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AMD Ryzen 7000 vs. Intel Raptor Lake

Later this year, both AMD and Intel are launching their Ryzen 7000 and Raptor Lake processors at around the same time. AMD is aiming to take back the single- and multithreaded performance crown from Intel, while Intel is looking to solidify its lead and hang on to the gaming crown it won back with its 12th-generation processors. Yet each company’s approach could not be more different. Although AMD’s Ryzen 7000 CPUs are equipped with a new architecture and process node, they do not feature an increase in core count. Meanwhile, Intel is sticking with its 10nm process for its Raptor Lake CPUs and doesn’t seem to be pursuing major architectural changes; instead, it’s adding more cores.

While Ryzen 7000 and Raptor Lake haven’t been fully revealed, we can get a good idea of how things will turn out based on limited official information and some (hopefully accurate) leaks.

Pricing and availability

Lisa Su showing Zen 4 CPU.

Ryzen 7000 is slated for a fall launch, while Intel is just committing itself to a launch window of anywhere between June and December. Given how little Intel has talked about Raptor Lake, it’s possible we might not see it launch until the year is almost over.

Pricing is one of the last things to be determined with any components, and CPUs are no exception. We won’t know how much Ryzen 7000 or Raptor Lake will cost until AMD and Intel announce the prices.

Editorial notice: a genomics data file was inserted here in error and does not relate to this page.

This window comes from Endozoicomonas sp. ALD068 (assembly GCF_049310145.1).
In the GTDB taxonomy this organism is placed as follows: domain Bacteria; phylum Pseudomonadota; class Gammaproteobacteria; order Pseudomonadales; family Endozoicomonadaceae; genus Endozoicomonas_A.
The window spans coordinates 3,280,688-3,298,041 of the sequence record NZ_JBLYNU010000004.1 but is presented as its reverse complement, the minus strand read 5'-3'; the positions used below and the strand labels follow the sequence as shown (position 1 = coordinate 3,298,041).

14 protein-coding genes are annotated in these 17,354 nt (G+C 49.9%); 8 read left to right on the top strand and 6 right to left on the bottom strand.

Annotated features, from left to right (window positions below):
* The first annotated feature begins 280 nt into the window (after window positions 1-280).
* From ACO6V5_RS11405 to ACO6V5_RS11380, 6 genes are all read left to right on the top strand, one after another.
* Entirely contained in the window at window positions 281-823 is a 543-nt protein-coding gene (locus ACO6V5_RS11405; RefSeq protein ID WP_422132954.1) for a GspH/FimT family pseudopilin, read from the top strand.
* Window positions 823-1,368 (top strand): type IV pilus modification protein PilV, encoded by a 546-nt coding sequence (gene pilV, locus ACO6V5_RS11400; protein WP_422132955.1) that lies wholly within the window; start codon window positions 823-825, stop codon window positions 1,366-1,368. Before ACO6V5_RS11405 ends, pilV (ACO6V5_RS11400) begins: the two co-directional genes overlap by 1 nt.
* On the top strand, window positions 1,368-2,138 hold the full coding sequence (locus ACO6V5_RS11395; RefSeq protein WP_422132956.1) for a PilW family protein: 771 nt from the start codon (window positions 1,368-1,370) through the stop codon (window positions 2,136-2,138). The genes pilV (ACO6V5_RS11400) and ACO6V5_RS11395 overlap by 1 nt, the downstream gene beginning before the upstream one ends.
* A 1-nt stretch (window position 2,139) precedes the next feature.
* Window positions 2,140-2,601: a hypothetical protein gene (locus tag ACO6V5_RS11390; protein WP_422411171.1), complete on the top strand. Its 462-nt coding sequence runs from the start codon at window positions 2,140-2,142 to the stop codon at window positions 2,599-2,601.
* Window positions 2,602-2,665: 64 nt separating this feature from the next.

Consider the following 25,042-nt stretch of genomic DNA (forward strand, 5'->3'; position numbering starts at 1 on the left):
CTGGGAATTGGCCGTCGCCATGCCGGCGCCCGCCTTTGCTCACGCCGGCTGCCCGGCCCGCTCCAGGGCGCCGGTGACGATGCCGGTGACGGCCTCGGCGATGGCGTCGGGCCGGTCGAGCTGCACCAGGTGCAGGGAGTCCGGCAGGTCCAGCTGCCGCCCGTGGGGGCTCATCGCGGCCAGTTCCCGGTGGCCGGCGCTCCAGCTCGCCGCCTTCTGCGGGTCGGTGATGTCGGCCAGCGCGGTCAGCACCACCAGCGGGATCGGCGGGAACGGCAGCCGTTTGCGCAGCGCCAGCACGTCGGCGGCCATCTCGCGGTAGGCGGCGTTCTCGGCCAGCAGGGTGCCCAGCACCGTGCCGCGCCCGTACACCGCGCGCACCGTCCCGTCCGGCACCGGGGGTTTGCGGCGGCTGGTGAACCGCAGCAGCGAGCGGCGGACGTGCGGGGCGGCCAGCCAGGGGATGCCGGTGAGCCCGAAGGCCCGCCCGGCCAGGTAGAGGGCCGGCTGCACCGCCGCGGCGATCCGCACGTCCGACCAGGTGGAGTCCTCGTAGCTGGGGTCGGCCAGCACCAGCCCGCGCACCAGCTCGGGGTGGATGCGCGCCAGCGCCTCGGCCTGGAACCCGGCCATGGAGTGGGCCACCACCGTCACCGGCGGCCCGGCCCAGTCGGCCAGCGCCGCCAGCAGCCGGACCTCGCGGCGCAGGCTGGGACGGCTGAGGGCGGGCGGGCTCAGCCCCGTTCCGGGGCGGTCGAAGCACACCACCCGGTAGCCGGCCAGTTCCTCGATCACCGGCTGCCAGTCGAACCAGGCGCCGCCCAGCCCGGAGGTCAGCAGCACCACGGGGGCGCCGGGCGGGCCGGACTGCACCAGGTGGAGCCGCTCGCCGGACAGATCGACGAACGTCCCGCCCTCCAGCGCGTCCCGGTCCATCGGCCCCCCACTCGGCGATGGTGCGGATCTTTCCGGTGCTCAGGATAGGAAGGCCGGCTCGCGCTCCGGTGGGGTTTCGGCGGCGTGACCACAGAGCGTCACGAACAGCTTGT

Looking at last generation prices can give an idea for future costs, though. The recommended retail pricing for AMD’s current lineup is as follows:

  • Ryzen 9 5950X, $799
  • Ryzen 9 5900X, $549
  • Ryzen 7 5800X, $449
  • Ryzen 7 5700X, $299
  • Ryzen 5 5600X, $299
  • Ryzen 5 5600, $200
  • Ryzen 5 5500, $159

Since Ryzen 7000 is not increasing the core count, it’s easy to imagine that Ryzen 7000’s pricing structure will be similar to the Ryzen 5000 CPUs that launched in November 2020, which would be the 5950X, 5900X, 5800X, and 5600X. Considering AMD only just launched its lower-end 5700X, 5600, and 5500 CPUs, we likely won’t see replacements for those until next year at the earliest.

The Intel Core i9-12900KS box sitting in front of a gaming PC.
Jacob Roach / Digital Trends

Intel’s pricing isn’t too different, but has lower highs and lower lows.

  • Core i9-12900K, $599
  • Core i7-12700K, $419
  • Core i5-12600K, $299
  • Core i5-12400, $192
  • Core i3-12300, $143
  • Core i3-12100, $129

Because Intel is increasing the core count rather than providing a significant architectural or process improvement, we would expect the top-end 24-core Raptor Lake CPU (presumably the Core i9-13900K) to carry a higher price than the Core i9-12900K. This is what happened with the Core i7-8700K and the Core i9-9900K — each CPU had more cores and a higher price tag than the old flagship. Meanwhile, we could expect the price per core to go down, which is what we have seen since 8th Gen.


A graphic lists Zen 4 architecture.

AMD is introducing the new Zen 4 architecture with its Ryzen 7000 CPUs. The company hasn’t discussed everything Zen 4 introduces, but the big-ticket items are 1MB of L2 cache per core (double from Zen 3), new AI instructions, and the use of TSMC’s new, enhanced 5nm node.

TSCM’s 5nm is particularly important because, compared to the older 7nm node, it offers up to either a 15% increase in clock speed for no additional power consumption or as much as a 30% reduction in power consumption at the same clock speed. Although these figures are often extremely optimistic, it certainly seems like Zen 4 is able to take full advantage of that potential boosted clock speed, as Ryzen 7000 is confirmed to run at 5.5GHz in moderately threaded applications like games, and potentially higher still when fewer cores are needed.